Encyclopaedia Britannica (Luzon) (2014)
Post Contact History(1900-2014)Expand All +
Religious History +

Conversion

Use of force in conversion Low (Source)
McKay (2006), pp. 296
Keesing (1949), pp. 579
Resident missionary involvement in conversion process Present, and from non-Austronesian societies (Source)
Howell (2009), pp. 253-254
McKay (2006), pp. 296
Adoption of a world religion Present and predominant (Source)
McKay (2006), pp. 296

Syncretic Movements

Syncretic religious movements Absent (Source)
Howell (2009)
Secular History +

Demographic and Social Changes

Foreign government systems Present, and of high importance (Source)
Carling (2004), pp. 186-187
Immigration Absent (Source)
Carling (2004), pp. 184
Google Maps (2014)
Language shift Medium (Source)
Ethnologue (Bontok, Central) (2014)
Ethnologue (Bontok, Eastern) (2014)
Ethnologue (Bontok, Northern) (2014)
Ethnologue (Bontok, Southern) (2014)
Ethnologue (Bontok, Southwestern) (2014)
Foreign education systems High (Source)
Reid (2005), pp. 6-

Economic Changes

Changes in means of subsistence Low (Source)
Prill-Brett (2004), pp. 6
Exportation of goods to other cultures Present but minor (Source)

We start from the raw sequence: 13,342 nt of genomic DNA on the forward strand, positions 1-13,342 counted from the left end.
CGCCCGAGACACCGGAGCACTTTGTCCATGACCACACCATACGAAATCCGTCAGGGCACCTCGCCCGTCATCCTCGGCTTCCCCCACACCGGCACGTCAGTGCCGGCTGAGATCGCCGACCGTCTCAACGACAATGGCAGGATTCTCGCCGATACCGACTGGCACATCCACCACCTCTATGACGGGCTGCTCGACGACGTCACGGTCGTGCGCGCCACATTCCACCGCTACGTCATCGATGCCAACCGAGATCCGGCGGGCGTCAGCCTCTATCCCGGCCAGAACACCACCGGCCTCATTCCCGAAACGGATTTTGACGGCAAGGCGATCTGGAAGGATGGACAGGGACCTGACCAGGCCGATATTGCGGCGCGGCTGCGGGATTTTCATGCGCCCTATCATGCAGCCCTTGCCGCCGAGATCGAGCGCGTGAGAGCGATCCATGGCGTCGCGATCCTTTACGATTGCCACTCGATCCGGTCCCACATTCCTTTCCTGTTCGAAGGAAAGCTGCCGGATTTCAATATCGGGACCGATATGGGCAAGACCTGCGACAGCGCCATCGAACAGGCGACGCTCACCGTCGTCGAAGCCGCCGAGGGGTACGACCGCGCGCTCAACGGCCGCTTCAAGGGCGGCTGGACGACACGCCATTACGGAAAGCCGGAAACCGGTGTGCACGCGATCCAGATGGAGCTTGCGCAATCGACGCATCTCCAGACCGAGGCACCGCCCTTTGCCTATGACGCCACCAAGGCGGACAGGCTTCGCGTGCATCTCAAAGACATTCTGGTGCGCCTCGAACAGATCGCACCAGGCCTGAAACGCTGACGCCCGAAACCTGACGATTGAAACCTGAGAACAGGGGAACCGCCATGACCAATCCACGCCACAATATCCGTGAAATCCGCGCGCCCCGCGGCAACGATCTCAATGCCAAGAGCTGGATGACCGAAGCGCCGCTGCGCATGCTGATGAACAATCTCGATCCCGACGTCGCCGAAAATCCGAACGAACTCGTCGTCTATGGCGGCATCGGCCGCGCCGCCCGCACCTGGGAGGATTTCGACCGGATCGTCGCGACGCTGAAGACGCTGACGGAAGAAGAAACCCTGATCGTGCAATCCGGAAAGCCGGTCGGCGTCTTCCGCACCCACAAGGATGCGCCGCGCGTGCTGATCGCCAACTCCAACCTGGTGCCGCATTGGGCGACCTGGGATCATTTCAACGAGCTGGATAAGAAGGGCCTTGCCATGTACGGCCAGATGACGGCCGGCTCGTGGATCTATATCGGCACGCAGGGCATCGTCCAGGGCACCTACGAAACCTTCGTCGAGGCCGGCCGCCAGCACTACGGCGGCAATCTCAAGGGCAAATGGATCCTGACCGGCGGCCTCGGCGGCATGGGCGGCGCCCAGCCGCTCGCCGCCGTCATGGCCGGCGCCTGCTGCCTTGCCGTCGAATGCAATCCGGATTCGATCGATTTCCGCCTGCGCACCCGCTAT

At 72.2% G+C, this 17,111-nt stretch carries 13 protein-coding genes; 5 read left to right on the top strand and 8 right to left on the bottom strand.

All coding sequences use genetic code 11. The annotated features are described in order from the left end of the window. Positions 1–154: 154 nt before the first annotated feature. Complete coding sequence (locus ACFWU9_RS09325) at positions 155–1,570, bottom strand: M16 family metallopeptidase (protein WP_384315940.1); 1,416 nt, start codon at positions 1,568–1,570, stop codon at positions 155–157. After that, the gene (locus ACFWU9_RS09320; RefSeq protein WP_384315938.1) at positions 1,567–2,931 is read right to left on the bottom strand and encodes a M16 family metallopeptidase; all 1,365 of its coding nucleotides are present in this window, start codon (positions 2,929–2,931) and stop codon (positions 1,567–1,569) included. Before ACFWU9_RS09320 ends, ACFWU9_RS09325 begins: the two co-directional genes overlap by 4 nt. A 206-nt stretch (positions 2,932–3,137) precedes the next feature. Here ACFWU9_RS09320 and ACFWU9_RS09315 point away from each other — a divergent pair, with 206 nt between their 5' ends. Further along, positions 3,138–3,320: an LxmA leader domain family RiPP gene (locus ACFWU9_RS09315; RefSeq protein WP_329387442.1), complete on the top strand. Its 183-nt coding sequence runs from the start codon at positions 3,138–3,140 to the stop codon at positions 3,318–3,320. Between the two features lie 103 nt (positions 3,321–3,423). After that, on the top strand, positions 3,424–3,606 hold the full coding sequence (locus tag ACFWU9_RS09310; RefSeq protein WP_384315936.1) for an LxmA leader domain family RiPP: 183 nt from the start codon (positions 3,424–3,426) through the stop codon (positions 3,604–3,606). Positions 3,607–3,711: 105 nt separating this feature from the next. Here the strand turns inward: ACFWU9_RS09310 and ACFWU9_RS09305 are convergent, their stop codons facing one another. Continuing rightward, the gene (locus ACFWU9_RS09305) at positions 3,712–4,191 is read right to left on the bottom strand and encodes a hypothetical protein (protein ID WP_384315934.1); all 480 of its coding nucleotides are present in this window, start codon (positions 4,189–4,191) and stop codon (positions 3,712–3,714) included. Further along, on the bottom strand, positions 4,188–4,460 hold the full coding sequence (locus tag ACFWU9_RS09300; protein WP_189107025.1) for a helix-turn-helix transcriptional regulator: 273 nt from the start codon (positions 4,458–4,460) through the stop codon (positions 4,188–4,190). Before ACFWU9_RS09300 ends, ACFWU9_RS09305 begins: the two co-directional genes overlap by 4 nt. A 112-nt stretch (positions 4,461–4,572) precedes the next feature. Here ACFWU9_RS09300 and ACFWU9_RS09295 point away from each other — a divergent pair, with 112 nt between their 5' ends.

Prill-Brett (2004), pp. 6

Loss of Autonomy

Nature of loss of autonomy Partly voluntary (Source)
Prill-Brett (2004), pp. 5
Carling (2004), pp. 186-187
Loss of political autonoomy High (Source)
Jenks (1905), pp. 35-39
Prill-Brett (2004), pp. 5-6
Carling (2004), pp. 186-187
Current Culture(2014)Expand All +
Belief +

Religious Demographics

Institutional religious syncretism Low (Source)
Howell (2009), pp. 255, 265
Dominant world religion Christianity (Source)
Howell (2009), pp. 254
External Links
References
Bacwaden, J. C. O. (1997). Lumawig: The Culture Hero of the Bontoc-Igorot. Philippine Studies, 45 (3), 359-352. Retrieved from http://www.jstor.org/stable/42635050

Bellwood, P. (1995). Austronesian Prehistory in Southeast Asia: Homeland, Expansion and Transformation. P. Bellwood, J.J. Fox, & D. Tryon (Eds.), The Austronesians: Historical and Comparative Perspectives (pp 113-114). Canberra, Australia: ANU Press.